Saturday, July 20, 2024

Topsail dredging project prevents beach access for vehicles, horses in upcoming season

Dredging on Topsail Beach’s south end is expected to begin in November and take place through March, making beach access passes for horses and vehicles closed to the public in the 2023 season. (Courtesy photo)

TOPSAIL BEACH — Leaders in a small beach town have decided to not offer certain access permits for the 2023-2024 season due to a renourishment project set to begin in mid-November. 

READ MORE: Topsail commissioners extend timeline on Point rezoning

Town officials said they will forfeit roughly $20,000 in revenue from the decision, which was made in the best interest of the public’s safety. 

A company from Norfolk, Virginia has been contracted to dredge the beach starting in two months, which means the shoreline will have heavy machinery lining it. Topsail Beach commissioners agreed with staff’s suggestion that vehicles and horses should not be in the path of construction. 

“I think it’s too much strain on our staff and I think in the future when we are dredging, people will know there won’t be any driving,” Commissioner Tim Zizack said at Sept. 13’s meeting. “It probably needs to be a policy for future nourishment years.” 

According to town manager Doug Shipley, staff met with local coastal engineering company TI Coastal to determine whether driving access should be allowed during the nourishment project. The company suggested closing it off this season to make access for the project easier.

Beach access permits are normally sold between Oct. 1 and Jan. 15 for vehicles and between Oct. 1 and March 30 for horses. Costs range from $25 to $100.

“How much would we lose if we disrupted the dredging operation,” Commissioner Frank Braxton theoretically asked his colleagues at the meeting. “Is it worth it?” 

Commissioners were concerned over the town’s liability increasing by selling vehicle beach passes in the midst of a construction zone. 

“Not selling passes would make it easier for the people doing the work and for our staff trying to manage it,” Zizack said.

Shipley said they could do a shortened window of pass sales, from Oct. 1 through mid-November, ahead of the dredging project. 

“That is six weeks of the beach being clear, assuming no delays,” he said.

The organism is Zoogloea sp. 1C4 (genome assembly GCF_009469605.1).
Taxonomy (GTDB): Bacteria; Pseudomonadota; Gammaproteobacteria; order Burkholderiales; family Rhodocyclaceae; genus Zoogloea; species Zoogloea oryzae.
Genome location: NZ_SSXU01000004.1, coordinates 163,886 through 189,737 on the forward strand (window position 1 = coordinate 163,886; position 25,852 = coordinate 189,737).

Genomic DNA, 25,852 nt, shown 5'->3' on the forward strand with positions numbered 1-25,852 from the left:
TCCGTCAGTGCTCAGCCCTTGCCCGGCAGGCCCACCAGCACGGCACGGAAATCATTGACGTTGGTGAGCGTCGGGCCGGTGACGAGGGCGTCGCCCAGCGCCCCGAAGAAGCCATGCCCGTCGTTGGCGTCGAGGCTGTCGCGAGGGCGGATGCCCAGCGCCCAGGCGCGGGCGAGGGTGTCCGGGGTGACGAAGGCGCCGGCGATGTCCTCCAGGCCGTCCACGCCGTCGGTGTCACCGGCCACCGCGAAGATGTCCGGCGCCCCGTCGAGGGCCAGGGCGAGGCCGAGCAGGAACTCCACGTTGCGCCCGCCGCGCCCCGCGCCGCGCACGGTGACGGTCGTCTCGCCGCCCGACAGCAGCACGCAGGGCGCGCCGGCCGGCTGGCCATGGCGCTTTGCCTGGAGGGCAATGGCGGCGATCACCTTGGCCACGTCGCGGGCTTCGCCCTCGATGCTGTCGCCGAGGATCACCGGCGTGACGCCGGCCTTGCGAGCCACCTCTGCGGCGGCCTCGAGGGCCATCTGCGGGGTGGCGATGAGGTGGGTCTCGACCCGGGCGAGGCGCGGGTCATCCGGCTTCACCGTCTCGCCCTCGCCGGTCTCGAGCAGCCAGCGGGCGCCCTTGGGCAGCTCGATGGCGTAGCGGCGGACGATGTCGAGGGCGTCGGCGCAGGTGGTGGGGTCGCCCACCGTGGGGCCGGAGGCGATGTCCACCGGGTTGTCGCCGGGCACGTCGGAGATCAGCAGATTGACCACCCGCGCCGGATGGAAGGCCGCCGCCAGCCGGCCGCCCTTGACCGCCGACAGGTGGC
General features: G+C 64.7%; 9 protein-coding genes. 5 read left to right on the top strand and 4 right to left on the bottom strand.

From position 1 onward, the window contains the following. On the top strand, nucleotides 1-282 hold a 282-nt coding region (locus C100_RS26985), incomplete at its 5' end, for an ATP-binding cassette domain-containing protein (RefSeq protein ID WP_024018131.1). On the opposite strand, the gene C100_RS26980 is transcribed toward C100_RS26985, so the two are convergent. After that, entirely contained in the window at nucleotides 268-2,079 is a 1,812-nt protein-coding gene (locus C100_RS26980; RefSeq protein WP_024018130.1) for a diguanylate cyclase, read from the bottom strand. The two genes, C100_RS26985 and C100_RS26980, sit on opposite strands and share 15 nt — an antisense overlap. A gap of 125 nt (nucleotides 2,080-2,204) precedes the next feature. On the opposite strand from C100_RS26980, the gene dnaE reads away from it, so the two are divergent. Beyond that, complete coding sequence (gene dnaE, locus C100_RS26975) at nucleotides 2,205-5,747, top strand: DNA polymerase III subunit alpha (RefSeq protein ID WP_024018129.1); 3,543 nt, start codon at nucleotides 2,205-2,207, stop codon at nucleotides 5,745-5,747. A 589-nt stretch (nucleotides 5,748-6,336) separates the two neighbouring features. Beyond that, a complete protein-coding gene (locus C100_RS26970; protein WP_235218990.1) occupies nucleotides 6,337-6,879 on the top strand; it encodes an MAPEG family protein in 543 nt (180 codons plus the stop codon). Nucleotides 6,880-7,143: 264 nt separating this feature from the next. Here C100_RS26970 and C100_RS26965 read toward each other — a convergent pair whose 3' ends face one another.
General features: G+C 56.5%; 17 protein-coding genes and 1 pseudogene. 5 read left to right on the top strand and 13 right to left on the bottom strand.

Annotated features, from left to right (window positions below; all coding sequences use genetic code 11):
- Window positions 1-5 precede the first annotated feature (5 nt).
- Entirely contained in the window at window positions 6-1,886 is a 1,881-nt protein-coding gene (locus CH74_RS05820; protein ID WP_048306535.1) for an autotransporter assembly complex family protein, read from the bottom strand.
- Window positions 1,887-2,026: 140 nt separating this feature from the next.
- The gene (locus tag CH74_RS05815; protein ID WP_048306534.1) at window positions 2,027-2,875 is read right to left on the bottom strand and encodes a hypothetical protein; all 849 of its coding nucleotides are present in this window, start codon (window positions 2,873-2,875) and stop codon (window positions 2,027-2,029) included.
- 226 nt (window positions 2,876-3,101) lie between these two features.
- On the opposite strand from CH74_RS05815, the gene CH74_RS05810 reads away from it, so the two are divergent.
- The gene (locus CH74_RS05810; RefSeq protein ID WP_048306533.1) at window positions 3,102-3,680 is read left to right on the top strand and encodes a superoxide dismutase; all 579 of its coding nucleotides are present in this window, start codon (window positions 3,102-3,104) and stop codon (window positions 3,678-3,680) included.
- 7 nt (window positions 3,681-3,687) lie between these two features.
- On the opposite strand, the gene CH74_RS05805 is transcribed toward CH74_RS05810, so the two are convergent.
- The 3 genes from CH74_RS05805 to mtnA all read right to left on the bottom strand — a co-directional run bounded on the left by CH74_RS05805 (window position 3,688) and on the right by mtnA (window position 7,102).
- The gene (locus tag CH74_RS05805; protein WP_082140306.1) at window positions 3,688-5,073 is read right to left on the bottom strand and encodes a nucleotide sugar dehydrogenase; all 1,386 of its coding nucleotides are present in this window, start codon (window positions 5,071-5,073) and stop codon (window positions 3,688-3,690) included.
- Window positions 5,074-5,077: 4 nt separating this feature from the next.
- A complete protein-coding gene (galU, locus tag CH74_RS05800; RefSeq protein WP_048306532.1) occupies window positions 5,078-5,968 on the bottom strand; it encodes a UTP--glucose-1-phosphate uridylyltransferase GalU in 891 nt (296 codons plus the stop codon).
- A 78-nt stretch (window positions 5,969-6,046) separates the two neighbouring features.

“It’s a good chunk of revenue, but agreeing with Frank’s point, we have to balance the good and the bad,” Zizack said. 

It’s the first time the beach has been renourished since 2020 (vehicle passes were sold during that time frame). Town officials did not stop selling beach access permits during the last renourishment project because there was minimal work being done from Drum Avenue down to Serenity Point. 

However, this time around the project’s equipment  will block the one vehicle entrance onto Topsail Beach, located at the intersection of Drum Avenue and Ocean Boulevard. 

Construction, headed by Norfolk Dredging Company, will mainly take place between Drum Avenue and Serenity Point, toward the southern end of the island. Shipley said piping will expand 6 miles on the beach side; there will also be some impact on the sound side. 

“It is possible the beach may not be accessible for a two- to three-week period,” he added, meaning vehicular and foot traffic, “assuming everything goes well.” 

The nourishment project is set to begin on Nov. 16 and has an expected completion date by the end of March, according to the town’s Beach, Inlet and Sound Committee. The committee met with state regulators about its permitting, to be in hand by October. 

The cost of the project is estimated to be $22 million. The town plans to give $6 to $7 million out of its BIS fund toward its final costs. 

“We are discussing a communication plan for the dredging project. During the last one we met every week,” BIS Committee Chairman William Snyder said at the meeting. “We want to keep all the townspeople involved knowing exactly where we are at. We are discussing how we will communicate that to everyone.”

Parking a car and walking onto the beach to fish will still be allowed this season. Town officials say they expect to make beach access permits available next year for the 2024-2025 season. 

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Shea Carver
Shea Carver
Shea Carver is the editor in chief at Port City Daily. A UNCW alumna, Shea worked in the print media business in Wilmington for 22 years before joining the PCD team in October 2020. She specializes in arts coverage — music, film, literature, theatre — the dining scene, and can often be tapped on where to go, what to do and who to see in Wilmington. When she isn’t hanging with her pup, Shadow Wolf, tending the garden or spinning vinyl, she’s attending concerts and live theater.

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